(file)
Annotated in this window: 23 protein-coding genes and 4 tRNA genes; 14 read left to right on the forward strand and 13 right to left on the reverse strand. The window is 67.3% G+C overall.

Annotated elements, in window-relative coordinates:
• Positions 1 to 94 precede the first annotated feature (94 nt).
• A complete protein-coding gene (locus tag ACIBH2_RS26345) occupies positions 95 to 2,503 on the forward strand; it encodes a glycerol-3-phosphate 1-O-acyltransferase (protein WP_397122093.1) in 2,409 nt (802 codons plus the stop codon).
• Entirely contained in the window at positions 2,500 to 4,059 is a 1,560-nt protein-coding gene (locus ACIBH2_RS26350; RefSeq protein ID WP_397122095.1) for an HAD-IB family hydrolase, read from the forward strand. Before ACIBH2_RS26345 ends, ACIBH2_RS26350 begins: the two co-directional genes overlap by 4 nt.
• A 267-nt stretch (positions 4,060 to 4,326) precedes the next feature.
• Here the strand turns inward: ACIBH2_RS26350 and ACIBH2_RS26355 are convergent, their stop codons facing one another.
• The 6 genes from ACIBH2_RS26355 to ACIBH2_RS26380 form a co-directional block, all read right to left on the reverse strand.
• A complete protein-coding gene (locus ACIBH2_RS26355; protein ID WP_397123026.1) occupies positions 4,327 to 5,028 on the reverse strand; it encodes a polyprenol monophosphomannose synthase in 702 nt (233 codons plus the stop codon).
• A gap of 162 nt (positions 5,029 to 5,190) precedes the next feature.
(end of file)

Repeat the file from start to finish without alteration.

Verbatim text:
Annotated in this window: 23 protein-coding genes and 4 tRNA genes; 14 read left to right on the forward strand and 13 right to left on the reverse strand. The window is 67.3% G+C overall.

Annotated elements, in window-relative coordinates:
• Positions 1 to 94 precede the first annotated feature (94 nt).
• A complete protein-coding gene (locus tag ACIBH2_RS26345) occupies positions 95 to 2,503 on the forward strand; it encodes a glycerol-3-phosphate 1-O-acyltransferase (protein WP_397122093.1) in 2,409 nt (802 codons plus the stop codon).
• Entirely contained in the window at positions 2,500 to 4,059 is a 1,560-nt protein-coding gene (locus ACIBH2_RS26350; RefSeq protein ID WP_397122095.1) for an HAD-IB family hydrolase, read from the forward strand. Before ACIBH2_RS26345 ends, ACIBH2_RS26350 begins: the two co-directional genes overlap by 4 nt.
• A 267-nt stretch (positions 4,060 to 4,326) precedes the next feature.
• Here the strand turns inward: ACIBH2_RS26350 and ACIBH2_RS26355 are convergent, their stop codons facing one another.
• The 6 genes from ACIBH2_RS26355 to ACIBH2_RS26380 form a co-directional block, all read right to left on the reverse strand.
• A complete protein-coding gene (locus ACIBH2_RS26355; protein ID WP_397123026.1) occupies positions 4,327 to 5,028 on the reverse strand; it encodes a polyprenol monophosphomannose synthase in 702 nt (233 codons plus the stop codon).
• A gap of 162 nt (positions 5,029 to 5,190) precedes the next feature.